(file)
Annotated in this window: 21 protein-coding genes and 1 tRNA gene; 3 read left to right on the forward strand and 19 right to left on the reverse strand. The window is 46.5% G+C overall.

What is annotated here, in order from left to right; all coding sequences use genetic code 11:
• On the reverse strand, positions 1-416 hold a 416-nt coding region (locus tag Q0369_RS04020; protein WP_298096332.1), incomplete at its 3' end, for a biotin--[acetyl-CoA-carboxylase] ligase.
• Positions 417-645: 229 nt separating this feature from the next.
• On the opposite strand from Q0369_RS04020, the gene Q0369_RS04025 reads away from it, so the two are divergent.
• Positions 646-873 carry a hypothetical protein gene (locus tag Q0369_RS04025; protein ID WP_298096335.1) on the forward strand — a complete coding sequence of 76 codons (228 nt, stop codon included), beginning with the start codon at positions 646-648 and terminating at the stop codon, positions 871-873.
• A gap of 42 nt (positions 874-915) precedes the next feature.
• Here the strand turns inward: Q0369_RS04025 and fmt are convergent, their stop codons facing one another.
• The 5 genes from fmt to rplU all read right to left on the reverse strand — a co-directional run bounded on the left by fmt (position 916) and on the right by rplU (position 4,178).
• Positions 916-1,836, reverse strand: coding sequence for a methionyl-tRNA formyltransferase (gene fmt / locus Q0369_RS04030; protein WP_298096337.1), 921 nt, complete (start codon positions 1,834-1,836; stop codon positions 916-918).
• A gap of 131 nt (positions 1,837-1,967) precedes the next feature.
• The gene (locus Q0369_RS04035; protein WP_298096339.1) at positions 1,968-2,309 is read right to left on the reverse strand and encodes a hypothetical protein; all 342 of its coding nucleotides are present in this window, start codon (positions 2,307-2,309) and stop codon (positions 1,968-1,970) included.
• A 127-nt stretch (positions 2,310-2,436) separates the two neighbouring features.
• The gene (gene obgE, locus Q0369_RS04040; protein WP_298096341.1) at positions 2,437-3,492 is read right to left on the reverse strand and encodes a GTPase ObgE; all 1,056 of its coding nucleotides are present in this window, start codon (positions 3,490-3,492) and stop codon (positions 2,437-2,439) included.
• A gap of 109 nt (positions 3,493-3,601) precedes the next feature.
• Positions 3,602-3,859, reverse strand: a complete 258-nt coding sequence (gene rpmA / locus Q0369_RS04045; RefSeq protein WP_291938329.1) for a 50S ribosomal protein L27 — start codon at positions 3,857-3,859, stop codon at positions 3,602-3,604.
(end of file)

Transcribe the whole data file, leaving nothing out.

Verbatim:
Annotated in this window: 21 protein-coding genes and 1 tRNA gene; 3 read left to right on the forward strand and 19 right to left on the reverse strand. The window is 46.5% G+C overall.

What is annotated here, in order from left to right; all coding sequences use genetic code 11:
• On the reverse strand, positions 1-416 hold a 416-nt coding region (locus tag Q0369_RS04020; protein WP_298096332.1), incomplete at its 3' end, for a biotin--[acetyl-CoA-carboxylase] ligase.
• Positions 417-645: 229 nt separating this feature from the next.
• On the opposite strand from Q0369_RS04020, the gene Q0369_RS04025 reads away from it, so the two are divergent.
• Positions 646-873 carry a hypothetical protein gene (locus tag Q0369_RS04025; protein ID WP_298096335.1) on the forward strand — a complete coding sequence of 76 codons (228 nt, stop codon included), beginning with the start codon at positions 646-648 and terminating at the stop codon, positions 871-873.
• A gap of 42 nt (positions 874-915) precedes the next feature.
• Here the strand turns inward: Q0369_RS04025 and fmt are convergent, their stop codons facing one another.
• The 5 genes from fmt to rplU all read right to left on the reverse strand — a co-directional run bounded on the left by fmt (position 916) and on the right by rplU (position 4,178).
• Positions 916-1,836, reverse strand: coding sequence for a methionyl-tRNA formyltransferase (gene fmt / locus Q0369_RS04030; protein WP_298096337.1), 921 nt, complete (start codon positions 1,834-1,836; stop codon positions 916-918).
• A gap of 131 nt (positions 1,837-1,967) precedes the next feature.
• The gene (locus Q0369_RS04035; protein WP_298096339.1) at positions 1,968-2,309 is read right to left on the reverse strand and encodes a hypothetical protein; all 342 of its coding nucleotides are present in this window, start codon (positions 2,307-2,309) and stop codon (positions 1,968-1,970) included.
• A 127-nt stretch (positions 2,310-2,436) separates the two neighbouring features.
• The gene (gene obgE, locus Q0369_RS04040; protein WP_298096341.1) at positions 2,437-3,492 is read right to left on the reverse strand and encodes a GTPase ObgE; all 1,056 of its coding nucleotides are present in this window, start codon (positions 3,490-3,492) and stop codon (positions 2,437-2,439) included.
• A gap of 109 nt (positions 3,493-3,601) precedes the next feature.
• Positions 3,602-3,859, reverse strand: a complete 258-nt coding sequence (gene rpmA / locus Q0369_RS04045; RefSeq protein WP_291938329.1) for a 50S ribosomal protein L27 — start codon at positions 3,857-3,859, stop codon at positions 3,602-3,604.